Although her medical records do not note it, Sunda appears to exhibit stereotypical behavior. During an observation of Sunda made on May 20, 2006, this elephant rocked back and forth almost constantly. The Zoo’s Elephant Program Manual states that “every effort should be made to minimize stereotypic behaviors.

She has problems with soft pads on feet and needs constant maintenance to prevent problems. She has trouble with splitting nails, both from pressure and from rubbing them on things. She has noted deterioration of digits in her front feet. According to inspector for USDA she has severe cracks in all four feet and also has a bulge and soft area of the pad of her RF front which he used to site the zoo for inadequate foot care. She also had to have the bottom twelve inches of her tail amputated due to skin cancer. She has a chronically abscessed left temporal gland.

In Jan. 2001, Sunda and Tembo survived an acute illness which apparently involved some kind of poisoning or ingestion of toxic materials. IT does not appear that the zoo ever determined the exact cause, but it could not rule out the possibility that a member of the public had given the elephants something harmful, as the public has access to the elephants during the day when the zoo is open.

Tembo, age 35 (DOB ~ 1971)
Female African
Arrived at Topeka Zoo March 1976
Purchased from a ranch in New Jersey that had imported her from Africa.

Tembo’s zoo profile describes her as arriving at the zoo as a “pistol full of vigor” with no training.

She enjoys “snotting” people when she is upset also mock charging and trunk swings at staff also Her right tusk had to be removed 19 March 1990 after she cracked it up into the gum-line. The heels of her back feet have a tendency to crack and she has had problems with toenails cracking on back feet, according to the zoo's elephant manual information. According to USDA inspector in Oct 2005, all four of her feet were found to be severely cracked and inadequate foot care has been an issue. She has also had several temporal gland abscesses on her right side over the span of the records and has been suffering from ventral edemas on the abdomen and genital area which vary in size for the past two years. Tembo also has ingested numerous types of foreign objects from electrical cable to hose parts to plastic bags. This is noted quite frequently in her records.

Like Sunda, Tembo survived a 2001 incident in which it appears that both elephants were poisoned or ingested toxic substances.




31 Oct 00 - Discontinued use of Biotin for the elephants since there has been no evidence that Biotin supplementation helps the condition of elephants’ feet.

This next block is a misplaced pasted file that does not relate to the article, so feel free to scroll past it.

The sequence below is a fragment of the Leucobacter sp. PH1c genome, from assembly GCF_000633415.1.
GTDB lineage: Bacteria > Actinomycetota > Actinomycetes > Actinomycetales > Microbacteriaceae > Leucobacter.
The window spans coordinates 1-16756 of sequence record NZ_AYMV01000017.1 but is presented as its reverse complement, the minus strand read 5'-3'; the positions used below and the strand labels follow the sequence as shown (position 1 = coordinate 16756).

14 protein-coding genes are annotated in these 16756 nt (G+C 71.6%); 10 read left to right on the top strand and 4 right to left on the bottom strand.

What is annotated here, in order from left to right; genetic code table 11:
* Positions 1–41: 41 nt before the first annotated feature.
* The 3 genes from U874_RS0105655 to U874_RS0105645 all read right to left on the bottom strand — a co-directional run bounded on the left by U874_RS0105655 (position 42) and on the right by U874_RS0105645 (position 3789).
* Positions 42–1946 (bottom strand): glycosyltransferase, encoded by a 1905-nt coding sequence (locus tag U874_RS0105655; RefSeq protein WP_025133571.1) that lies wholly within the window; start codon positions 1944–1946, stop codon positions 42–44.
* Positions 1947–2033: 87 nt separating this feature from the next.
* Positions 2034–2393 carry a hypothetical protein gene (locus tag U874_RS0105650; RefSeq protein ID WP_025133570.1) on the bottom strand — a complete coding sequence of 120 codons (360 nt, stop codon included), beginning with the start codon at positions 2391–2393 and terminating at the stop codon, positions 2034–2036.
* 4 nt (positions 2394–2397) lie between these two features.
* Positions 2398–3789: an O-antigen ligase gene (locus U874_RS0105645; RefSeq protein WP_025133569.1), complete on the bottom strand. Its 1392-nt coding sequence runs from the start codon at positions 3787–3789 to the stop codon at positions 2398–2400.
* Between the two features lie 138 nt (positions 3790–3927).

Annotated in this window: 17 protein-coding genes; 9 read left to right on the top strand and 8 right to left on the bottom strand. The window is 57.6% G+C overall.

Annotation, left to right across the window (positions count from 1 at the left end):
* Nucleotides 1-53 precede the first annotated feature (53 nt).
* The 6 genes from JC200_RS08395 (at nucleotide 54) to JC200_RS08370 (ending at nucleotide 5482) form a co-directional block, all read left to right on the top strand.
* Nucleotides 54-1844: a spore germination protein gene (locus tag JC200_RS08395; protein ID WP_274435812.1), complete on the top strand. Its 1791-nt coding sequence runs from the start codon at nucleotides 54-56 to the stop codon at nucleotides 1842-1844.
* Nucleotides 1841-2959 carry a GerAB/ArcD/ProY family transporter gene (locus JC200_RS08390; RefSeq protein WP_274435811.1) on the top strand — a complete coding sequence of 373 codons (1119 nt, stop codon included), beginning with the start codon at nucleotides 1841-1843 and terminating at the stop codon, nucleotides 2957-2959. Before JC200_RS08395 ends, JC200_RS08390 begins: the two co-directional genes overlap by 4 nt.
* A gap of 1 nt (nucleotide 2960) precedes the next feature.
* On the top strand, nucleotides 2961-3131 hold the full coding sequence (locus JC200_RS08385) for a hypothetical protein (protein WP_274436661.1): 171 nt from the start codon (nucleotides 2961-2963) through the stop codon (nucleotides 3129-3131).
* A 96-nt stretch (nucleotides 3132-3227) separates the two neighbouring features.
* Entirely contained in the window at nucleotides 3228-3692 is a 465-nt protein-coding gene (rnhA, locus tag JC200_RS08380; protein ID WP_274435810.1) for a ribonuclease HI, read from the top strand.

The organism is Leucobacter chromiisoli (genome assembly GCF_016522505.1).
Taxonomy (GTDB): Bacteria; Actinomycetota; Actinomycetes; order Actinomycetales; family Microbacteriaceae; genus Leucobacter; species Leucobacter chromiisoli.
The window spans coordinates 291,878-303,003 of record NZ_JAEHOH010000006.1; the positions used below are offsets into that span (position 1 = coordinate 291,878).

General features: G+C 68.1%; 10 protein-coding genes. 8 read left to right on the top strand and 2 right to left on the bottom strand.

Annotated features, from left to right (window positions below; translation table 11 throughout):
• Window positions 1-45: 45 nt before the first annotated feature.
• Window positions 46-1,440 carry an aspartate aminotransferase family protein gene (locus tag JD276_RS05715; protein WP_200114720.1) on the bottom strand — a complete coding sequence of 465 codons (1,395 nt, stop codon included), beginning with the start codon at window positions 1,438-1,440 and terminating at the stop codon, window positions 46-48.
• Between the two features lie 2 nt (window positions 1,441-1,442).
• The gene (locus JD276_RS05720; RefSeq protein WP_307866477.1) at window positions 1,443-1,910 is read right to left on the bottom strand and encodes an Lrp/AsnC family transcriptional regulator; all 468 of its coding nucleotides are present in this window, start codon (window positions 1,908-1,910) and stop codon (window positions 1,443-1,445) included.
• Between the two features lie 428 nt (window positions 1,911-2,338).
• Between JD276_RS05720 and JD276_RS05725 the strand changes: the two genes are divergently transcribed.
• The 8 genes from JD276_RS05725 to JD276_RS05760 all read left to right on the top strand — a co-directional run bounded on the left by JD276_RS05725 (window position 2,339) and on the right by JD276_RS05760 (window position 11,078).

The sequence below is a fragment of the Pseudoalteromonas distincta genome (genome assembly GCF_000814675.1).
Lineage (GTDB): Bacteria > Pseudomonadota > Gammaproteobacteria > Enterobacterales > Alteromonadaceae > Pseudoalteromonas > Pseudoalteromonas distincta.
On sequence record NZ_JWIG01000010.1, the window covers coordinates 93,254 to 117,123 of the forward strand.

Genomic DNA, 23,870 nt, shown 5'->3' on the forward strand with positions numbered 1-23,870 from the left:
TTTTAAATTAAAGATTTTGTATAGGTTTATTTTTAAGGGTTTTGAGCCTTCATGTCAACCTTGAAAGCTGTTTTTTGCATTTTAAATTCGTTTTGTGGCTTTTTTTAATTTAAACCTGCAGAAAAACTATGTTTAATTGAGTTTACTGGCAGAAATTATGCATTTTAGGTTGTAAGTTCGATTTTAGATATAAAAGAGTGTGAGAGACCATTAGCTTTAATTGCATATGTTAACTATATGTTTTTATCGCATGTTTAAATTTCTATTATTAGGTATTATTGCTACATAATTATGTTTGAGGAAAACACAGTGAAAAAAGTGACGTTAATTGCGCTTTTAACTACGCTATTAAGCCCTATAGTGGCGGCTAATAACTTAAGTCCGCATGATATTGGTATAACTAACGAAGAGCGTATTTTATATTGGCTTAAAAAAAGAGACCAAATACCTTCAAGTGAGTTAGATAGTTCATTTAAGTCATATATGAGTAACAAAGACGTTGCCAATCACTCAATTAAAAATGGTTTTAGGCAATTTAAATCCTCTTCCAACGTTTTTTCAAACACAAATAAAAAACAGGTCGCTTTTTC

14 May 01 - reported limping on right front foot. Rectangular area had been scraped out of the center of her foot. unsure how it occurred. Prescribed 3 aspirin in bran mash and to leave her overnight. Limp improved some following day but not resolved. (26 of 173)

09 Nov 01 - foot check described as feet looking good. "only smaller crack around some of the nails" noted.

04 Jan 02 - foot care showed soles of hind feel improved, minor superficial cracks found around nails. Vet unable to check front feet however and it is unclear what the feet have improved from.

28 Feb 02 - hind feet described as looking better with no deep cracks. front feet describes as having cracks that need to be addressed.

05 Apr 02 - foot assessment states that front feet need to be addressed more often. Crack on right front larger toenail noted.

19 Aug 02 - vet recommends more trimming between the toes and the edges of toes and taking off more of the soles when working on feet. Stated that feet looked much better. (37 of 173)

11 Sept. – 15 Sept. 03 – given phenylbutazone, but unclear in records as to why.

22 Jan 03 - crack in sole between nail of left hind foot with flap of skin only partially covering flap. Removed excessive skin and treating area with Koppertox for 3 days. (39 of 173)

08 Feb 05 - still has thick pads with deep grooves but much improved. Photographed feet for USDA. Began treating temporal gland with honey on this date as well.

08 Feb 05 - still has thick pads with deep grooves but much improved. Photographed feet for USDA.


03 Aug 00 - problem with temporal gland noted.

17 Aug 01 - temporal gland swollen and removed packed on dirt during bath. (27 of 173)

11 Sept 01 - left temporal gland infected again. This problem is noted and treated frequently throughout the records on the following dates: 02 Oct 01, 09 Oct 01, 16 Oct 01, 13 Nov 01, 10 Dec 01, 04 Jan 02, 06 Jan 02, 08 Feb 02, 19 Feb 02, 27 July 03, 06 Apr 04, 24 Oct 04, Began treating gland with honey on 08 Feb 05.

13 Nov 01 - withholding treatment on still draining temporal gland for one week in order to culture it for antibiotic sensitivity to treat. Culture taken on the 19th. Swab revealed Strep C and is being treated with Cephapirin Benzathine for 5-10 days.